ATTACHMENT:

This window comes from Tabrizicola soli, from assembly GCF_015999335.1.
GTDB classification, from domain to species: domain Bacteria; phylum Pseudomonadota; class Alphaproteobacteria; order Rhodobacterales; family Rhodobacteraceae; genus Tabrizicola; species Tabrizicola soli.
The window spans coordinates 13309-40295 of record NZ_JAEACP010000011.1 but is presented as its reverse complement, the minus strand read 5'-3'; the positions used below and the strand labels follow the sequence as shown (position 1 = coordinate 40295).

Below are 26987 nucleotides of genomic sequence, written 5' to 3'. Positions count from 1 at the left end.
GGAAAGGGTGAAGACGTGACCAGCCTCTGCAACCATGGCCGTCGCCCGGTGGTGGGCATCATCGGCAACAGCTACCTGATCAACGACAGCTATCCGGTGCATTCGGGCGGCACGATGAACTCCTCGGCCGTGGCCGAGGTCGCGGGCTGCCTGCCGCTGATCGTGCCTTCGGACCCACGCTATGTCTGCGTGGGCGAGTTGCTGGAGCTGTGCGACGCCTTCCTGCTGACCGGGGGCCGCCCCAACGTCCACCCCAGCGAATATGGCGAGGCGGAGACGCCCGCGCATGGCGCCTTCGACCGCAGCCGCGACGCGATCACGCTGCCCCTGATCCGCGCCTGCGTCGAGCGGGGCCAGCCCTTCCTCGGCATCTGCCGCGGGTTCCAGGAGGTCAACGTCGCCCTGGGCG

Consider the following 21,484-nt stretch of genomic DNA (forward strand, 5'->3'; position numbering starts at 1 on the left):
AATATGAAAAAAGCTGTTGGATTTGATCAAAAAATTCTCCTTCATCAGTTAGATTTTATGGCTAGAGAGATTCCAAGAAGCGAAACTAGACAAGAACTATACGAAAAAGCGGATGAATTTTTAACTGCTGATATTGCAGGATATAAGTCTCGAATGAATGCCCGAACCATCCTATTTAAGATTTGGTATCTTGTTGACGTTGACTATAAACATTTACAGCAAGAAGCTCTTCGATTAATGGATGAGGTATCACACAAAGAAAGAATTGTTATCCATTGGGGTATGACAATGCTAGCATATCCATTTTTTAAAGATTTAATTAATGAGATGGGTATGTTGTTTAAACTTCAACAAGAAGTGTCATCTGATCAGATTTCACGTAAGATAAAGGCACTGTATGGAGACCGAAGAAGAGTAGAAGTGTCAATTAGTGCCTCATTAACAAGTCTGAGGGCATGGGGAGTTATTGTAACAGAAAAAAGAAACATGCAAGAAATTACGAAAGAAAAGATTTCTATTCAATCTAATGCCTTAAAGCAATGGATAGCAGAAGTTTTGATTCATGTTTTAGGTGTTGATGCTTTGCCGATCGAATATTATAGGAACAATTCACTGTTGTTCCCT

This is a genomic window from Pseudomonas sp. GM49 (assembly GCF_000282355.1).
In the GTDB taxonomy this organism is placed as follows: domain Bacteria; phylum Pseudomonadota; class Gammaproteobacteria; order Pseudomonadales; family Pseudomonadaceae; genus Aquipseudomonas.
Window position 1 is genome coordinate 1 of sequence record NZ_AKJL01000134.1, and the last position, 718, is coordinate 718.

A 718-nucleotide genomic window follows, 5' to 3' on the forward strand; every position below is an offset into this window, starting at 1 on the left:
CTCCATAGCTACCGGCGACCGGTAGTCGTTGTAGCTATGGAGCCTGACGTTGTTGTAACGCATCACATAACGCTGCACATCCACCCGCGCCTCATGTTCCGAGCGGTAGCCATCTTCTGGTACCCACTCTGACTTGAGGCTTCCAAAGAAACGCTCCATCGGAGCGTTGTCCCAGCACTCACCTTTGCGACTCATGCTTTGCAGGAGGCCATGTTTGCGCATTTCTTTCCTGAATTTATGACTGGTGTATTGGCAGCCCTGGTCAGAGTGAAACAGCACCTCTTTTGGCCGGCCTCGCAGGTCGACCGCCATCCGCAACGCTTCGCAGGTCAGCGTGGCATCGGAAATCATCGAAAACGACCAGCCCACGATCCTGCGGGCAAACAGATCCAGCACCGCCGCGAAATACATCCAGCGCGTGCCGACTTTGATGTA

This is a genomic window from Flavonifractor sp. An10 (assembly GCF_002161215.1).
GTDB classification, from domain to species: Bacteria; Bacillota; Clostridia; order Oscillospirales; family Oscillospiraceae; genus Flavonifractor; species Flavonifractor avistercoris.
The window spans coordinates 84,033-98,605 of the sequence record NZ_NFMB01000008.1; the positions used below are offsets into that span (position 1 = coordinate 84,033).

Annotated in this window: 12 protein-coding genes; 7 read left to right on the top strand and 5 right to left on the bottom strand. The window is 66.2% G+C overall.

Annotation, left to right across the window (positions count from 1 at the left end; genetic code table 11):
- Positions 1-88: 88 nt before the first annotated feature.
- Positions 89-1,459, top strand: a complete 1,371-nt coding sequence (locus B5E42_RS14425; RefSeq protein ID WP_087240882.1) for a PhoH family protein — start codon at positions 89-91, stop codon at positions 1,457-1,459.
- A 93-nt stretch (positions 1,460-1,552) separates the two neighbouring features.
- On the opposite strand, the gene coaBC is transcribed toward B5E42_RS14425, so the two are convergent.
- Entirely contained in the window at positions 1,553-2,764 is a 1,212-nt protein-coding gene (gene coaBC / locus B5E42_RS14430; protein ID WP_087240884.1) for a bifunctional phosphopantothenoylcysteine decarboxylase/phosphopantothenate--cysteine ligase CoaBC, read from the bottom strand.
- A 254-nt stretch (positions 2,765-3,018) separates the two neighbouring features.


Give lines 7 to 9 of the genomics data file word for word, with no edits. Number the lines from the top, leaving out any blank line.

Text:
AATATGAAAAAAGCTGTTGGATTTGATCAAAAAATTCTCCTTCATCAGTTAGATTTTATGGCTAGAGAGATTCCAAGAAGCGAAACTAGACAAGAACTATACGAAAAAGCGGATGAATTTTTAACTGCTGATATTGCAGGATATAAGTCTCGAATGAATGCCCGAACCATCCTATTTAAGATTTGGTATCTTGTTGACGTTGACTATAAACATTTACAGCAAGAAGCTCTTCGATTAATGGATGAGGTATCACACAAAGAAAGAATTGTTATCCATTGGGGTATGACAATGCTAGCATATCCATTTTTTAAAGATTTAATTAATGAGATGGGTATGTTGTTTAAACTTCAACAAGAAGTGTCATCTGATCAGATTTCACGTAAGATAAAGGCACTGTATGGAGACCGAAGAAGAGTAGAAGTGTCAATTAGTGCCTCATTAACAAGTCTGAGGGCATGGGGAGTTATTGTAACAGAAAAAAGAAACATGCAAGAAATTACGAAAGAAAAGATTTCTATTCAATCTAATGCCTTAAAGCAATGGATAGCAGAAGTTTTGATTCATGTTTTAGGTGTTGATGCTTTGCCGATCGAATATTATAGGAACAATTCACTGTTGTTCCCT

This is a genomic window from Pseudomonas sp. GM49 (assembly GCF_000282355.1).
In the GTDB taxonomy this organism is placed as follows: domain Bacteria; phylum Pseudomonadota; class Gammaproteobacteria; order Pseudomonadales; family Pseudomonadaceae; genus Aquipseudomonas.